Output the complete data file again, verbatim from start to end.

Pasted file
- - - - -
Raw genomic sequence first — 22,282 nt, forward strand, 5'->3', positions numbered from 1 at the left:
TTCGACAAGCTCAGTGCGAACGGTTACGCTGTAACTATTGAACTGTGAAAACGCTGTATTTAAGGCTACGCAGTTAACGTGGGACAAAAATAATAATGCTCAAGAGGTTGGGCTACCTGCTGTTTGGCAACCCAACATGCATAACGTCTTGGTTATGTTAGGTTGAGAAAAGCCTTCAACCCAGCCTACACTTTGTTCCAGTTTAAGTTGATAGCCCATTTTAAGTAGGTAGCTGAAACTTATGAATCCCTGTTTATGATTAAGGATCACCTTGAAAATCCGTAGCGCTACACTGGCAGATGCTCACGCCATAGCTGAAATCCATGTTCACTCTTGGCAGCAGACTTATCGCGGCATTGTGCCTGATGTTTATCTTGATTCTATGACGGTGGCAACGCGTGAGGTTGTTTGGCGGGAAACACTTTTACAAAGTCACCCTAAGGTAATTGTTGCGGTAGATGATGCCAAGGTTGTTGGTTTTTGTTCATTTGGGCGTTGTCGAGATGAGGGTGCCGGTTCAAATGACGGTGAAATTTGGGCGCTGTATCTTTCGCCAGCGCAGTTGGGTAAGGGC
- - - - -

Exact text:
Raw genomic sequence first — 22,282 nt, forward strand, 5'->3', positions numbered from 1 at the left:
TTCGACAAGCTCAGTGCGAACGGTTACGCTGTAACTATTGAACTGTGAAAACGCTGTATTTAAGGCTACGCAGTTAACGTGGGACAAAAATAATAATGCTCAAGAGGTTGGGCTACCTGCTGTTTGGCAACCCAACATGCATAACGTCTTGGTTATGTTAGGTTGAGAAAAGCCTTCAACCCAGCCTACACTTTGTTCCAGTTTAAGTTGATAGCCCATTTTAAGTAGGTAGCTGAAACTTATGAATCCCTGTTTATGATTAAGGATCACCTTGAAAATCCGTAGCGCTACACTGGCAGATGCTCACGCCATAGCTGAAATCCATGTTCACTCTTGGCAGCAGACTTATCGCGGCATTGTGCCTGATGTTTATCTTGATTCTATGACGGTGGCAACGCGTGAGGTTGTTTGGCGGGAAACACTTTTACAAAGTCACCCTAAGGTAATTGTTGCGGTAGATGATGCCAAGGTTGTTGGTTTTTGTTCATTTGGGCGTTGTCGAGATGAGGGTGCCGGTTCAAATGACGGTGAAATTTGGGCGCTGTATCTTTCGCCAGCGCAGTTGGGTAAGGGC